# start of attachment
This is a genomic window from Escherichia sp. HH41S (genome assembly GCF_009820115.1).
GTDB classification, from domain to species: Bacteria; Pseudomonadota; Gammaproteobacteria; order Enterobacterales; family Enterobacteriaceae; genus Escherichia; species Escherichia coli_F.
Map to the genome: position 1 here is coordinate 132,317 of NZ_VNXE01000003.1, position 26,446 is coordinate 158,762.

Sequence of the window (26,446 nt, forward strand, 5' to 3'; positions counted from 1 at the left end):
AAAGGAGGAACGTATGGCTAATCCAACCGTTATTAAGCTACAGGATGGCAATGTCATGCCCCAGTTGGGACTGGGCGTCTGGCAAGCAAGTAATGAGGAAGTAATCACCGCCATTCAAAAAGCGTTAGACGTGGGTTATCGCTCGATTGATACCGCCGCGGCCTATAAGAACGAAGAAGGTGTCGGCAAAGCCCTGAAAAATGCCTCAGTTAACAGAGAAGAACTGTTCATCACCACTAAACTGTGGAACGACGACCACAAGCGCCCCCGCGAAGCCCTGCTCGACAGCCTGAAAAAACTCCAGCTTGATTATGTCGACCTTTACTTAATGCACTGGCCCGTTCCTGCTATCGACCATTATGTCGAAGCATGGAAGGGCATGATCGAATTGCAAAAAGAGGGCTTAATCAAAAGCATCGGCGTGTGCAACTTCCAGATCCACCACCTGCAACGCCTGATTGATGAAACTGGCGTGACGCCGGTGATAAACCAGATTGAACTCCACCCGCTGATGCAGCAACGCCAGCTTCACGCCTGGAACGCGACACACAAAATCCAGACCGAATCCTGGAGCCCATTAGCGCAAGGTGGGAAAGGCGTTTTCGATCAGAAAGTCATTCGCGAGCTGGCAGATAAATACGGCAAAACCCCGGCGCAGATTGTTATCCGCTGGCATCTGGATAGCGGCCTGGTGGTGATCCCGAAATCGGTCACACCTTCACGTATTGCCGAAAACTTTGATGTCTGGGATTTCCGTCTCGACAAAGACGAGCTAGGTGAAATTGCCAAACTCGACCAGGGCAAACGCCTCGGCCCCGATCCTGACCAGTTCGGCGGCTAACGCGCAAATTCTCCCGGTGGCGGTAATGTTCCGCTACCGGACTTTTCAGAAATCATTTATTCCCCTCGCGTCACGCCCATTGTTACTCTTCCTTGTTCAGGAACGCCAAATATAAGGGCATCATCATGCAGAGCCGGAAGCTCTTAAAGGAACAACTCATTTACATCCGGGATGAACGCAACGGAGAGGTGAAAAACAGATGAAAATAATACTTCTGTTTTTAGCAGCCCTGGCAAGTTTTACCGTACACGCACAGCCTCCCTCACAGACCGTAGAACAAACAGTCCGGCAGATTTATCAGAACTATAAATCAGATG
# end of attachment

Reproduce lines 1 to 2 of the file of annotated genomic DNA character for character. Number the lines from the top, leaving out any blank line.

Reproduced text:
This is a genomic window from Escherichia sp. HH41S (genome assembly GCF_009820115.1).
GTDB classification, from domain to species: Bacteria; Pseudomonadota; Gammaproteobacteria; order Enterobacterales; family Enterobacteriaceae; genus Escherichia; species Escherichia coli_F.